Nick Bubb and (right) Tanguy de LaMotte

Nick Bubb and (right) Tanguy de LaMotte

Fresh challenge

Nick Bubb reports on what he's up to just hours prior to the start of the Class 40' Brittany Ferries 1000 Milles race

Sunday August 26th 2007, Author: Nick Bubb, Location: France
Well if you've received this okay then we are doing well. This is the first update from on board Novedia Group/Set Environnement via our Fleet 33 satellite communications system (which comes with a strong warning not to fall asleep next to it!).

Just to back track slightly, I am racing this season onboard the new-Rogers designed Class 40, built in Thailand by Pom Green and his team at CMI. The owner of the boat is a close friend of mine, Tanguy de Lamotte, and he along with his French sponsors, Novedia Group and Set Environment, have kindly asked me to be co-skipper for the 2007 season. Tanguy, who was involved in the design with Simon Rogers and his team, has also been out in Thailand managing the build of the boat and on the eve of her first race, is like a proud father. There is some slightly disappointing news however, as we will not be receiving an official classification (i.e. can't take home the chocolates) in the Brittany Ferries 1000. This is due to the boat not quite measuring on the maximum righting moment test. Currently we are 5% over so we will have to remove a little lead from the bulb after this race and re-measure. Although slightly annoying, it is always hard to get to the favourable limits of all the rules first time and we are pleased to know that after this slight modication we will be one of the lightest and most powerful bosts in the fleet, a good combination!

The major focus of our season is the Transat Jacques Vabre (TJV) which over 30 teams, from all over the world, have already entered. The Class 40 fleet will be over double the size of the other classes and includes veterans from all of sailing's most famous events, such as the: Vendee Globe, Volvo Ocean Race, America's Cup, Olympic classes, Figaro, round the world maxi-cat races, Route du Rhum, Mini Transat... It is certainly going to be the toughest and most hard fought event in the Class 40's short history. In the Route du Rhum last year, the vast majority of the fleet were very under prepared and it showed as the fleet suffered numerous breakages and eventually finished very spread out. This season, with the majority of the boats having raced the Rhum, the fleet is a lot more prepared. As far as I know, the Rogers boat is one of the few new designs to hit the water and no doubt we will have a few teething problems but at least we have over two months, before the start, to get them sorted!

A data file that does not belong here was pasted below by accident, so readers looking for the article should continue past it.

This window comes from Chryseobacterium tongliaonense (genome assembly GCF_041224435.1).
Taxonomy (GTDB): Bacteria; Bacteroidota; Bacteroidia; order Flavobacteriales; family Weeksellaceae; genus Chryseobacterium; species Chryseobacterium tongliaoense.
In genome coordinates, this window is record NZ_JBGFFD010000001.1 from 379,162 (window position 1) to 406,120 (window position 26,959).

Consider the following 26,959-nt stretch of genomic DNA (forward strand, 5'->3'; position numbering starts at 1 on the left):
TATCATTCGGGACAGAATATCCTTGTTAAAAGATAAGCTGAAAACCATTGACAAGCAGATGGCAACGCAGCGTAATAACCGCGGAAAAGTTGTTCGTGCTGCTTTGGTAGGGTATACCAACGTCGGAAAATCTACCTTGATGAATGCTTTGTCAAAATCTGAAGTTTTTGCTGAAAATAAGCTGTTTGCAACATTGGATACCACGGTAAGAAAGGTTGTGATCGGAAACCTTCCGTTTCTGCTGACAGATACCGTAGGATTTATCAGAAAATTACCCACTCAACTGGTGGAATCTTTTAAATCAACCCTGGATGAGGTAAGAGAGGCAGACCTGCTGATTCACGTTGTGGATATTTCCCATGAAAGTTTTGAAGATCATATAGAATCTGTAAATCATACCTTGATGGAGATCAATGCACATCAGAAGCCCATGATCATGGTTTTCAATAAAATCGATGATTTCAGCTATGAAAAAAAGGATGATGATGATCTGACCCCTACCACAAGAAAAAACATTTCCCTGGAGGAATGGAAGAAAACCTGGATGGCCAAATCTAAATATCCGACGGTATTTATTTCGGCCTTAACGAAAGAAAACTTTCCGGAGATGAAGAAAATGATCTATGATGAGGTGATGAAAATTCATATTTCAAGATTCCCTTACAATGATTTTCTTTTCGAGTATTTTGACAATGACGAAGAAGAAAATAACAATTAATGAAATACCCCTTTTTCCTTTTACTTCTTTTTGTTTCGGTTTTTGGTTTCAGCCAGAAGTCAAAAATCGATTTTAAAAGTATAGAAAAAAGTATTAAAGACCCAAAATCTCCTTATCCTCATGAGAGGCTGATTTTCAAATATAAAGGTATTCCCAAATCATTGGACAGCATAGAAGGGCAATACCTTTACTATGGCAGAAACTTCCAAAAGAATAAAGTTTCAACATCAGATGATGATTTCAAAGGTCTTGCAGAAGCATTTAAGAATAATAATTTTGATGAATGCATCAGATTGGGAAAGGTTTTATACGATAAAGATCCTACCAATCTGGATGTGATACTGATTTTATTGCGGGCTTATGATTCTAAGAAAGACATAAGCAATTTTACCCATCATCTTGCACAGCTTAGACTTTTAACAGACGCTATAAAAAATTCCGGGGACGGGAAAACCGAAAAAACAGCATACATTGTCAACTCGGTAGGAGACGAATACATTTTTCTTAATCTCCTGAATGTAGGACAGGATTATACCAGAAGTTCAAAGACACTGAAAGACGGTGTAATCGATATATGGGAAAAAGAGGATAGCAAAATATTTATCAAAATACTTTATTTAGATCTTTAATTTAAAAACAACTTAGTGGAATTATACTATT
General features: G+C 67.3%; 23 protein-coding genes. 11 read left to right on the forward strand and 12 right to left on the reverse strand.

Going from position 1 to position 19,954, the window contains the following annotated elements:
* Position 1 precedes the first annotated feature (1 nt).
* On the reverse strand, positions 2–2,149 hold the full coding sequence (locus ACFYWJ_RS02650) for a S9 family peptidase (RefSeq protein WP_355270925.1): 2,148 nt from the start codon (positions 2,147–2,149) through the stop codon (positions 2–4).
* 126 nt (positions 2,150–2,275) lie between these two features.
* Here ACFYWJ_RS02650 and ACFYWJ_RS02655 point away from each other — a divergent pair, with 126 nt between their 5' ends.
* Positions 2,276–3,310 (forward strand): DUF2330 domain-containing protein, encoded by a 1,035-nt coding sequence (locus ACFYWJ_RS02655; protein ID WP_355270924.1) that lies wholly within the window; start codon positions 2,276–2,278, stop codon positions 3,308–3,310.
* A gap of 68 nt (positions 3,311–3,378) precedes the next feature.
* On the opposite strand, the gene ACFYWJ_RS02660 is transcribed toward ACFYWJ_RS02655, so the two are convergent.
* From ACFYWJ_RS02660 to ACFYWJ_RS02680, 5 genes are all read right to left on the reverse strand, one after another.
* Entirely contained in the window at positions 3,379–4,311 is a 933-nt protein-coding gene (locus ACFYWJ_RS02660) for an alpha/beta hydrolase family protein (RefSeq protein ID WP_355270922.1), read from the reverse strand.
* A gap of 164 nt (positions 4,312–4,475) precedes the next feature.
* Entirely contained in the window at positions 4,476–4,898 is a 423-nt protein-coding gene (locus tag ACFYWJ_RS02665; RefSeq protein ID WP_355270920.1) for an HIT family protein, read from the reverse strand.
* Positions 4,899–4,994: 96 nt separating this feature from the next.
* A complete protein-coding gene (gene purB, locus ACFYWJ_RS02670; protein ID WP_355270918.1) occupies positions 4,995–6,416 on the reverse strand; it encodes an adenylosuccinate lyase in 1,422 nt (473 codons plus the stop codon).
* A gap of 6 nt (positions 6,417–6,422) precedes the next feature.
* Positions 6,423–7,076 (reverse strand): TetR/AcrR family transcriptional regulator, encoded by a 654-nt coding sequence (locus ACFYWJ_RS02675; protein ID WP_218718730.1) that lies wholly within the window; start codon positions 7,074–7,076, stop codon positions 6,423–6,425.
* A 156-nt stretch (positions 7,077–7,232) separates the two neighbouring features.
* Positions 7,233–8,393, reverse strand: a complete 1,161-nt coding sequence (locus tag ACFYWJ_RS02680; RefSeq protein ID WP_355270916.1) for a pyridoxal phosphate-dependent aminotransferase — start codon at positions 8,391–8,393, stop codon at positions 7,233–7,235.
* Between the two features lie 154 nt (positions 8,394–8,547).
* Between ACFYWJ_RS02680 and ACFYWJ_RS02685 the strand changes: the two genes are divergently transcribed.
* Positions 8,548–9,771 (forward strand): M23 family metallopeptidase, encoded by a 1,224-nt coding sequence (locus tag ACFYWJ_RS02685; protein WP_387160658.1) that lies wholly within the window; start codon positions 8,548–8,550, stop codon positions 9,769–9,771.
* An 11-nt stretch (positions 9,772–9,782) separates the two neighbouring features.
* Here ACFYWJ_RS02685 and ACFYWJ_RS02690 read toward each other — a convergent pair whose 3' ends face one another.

The Brittany Ferries 1000, our first race this season starts tomorrow (Sunday August 26th), at 1100 BST from St Malo. Tanguy and I will race to Plymouth, Santander and then back to St Malo, a total of just over 1000 miles. A unique feature of this race are the compulsory six hour pit stops in Plymouth and Santander. These could be especially useful to us as we try to keep on top of the inevitable long job list that accompanies a new boat.

One of the race favourites has to be Dominic Vittet ( ATAO Audio), the current class 'world' champion and former winner of the legendary Solitaire in the Figaro class. By his standards, Dominic came a disappointing 8th in the Route du Rhum and he'll be looking to make amends. Other top skippers include: Yvon Noblet (Appart City) who earlier this year won the Azores race, Benoit Parnaudeau ( Jardin Bio) who is a relative veteran of the class and Vendee Globe hero and Miranda Merron on 40 Degrees who has competed in most of offshore racings top events and along with co skipper Peter Harding, has got some good miles under her belt already this season.

On paper Tanguy and I match up with all the top crews and we certainly have a boat which offers a lot of potential, whether this race is a little too early in her development or not, we will have to wait and see. The main focus of the race is to complete the 1000 mile course which is also our qualifying passage for the TJV. I should tell you that we will be taking it easy and slowly pushing harder as we get to know the boat. However, experience tells me that this will not be the case and we will end up giving it everything from the off! With a relative short run up to the TJV, we need to learn as much about the boat as we can in the short time we have available.

Our Sat C system will be regularly providing the organisers with an update of our position but as yet it is unclear what they'll be doing with this information. The event website is , it is all in French but I'm sure you'll understand the results section. We are unsure whether we will feature in the results as unclassified or not but our actual latitude and longitude will be reported along with everyone else, so with a little maths you can see how we are doing! I will send out updates from each pit stop and, if I get a chance during the quieter moments, from onboard.

After two great class wins in the two RORC offshore events that I've sailed this season, I am extremely excited about getting involved with the Class 40s again and turning all the hard work that has gone into this project (and those before it!) into some top results. We will be in touch.

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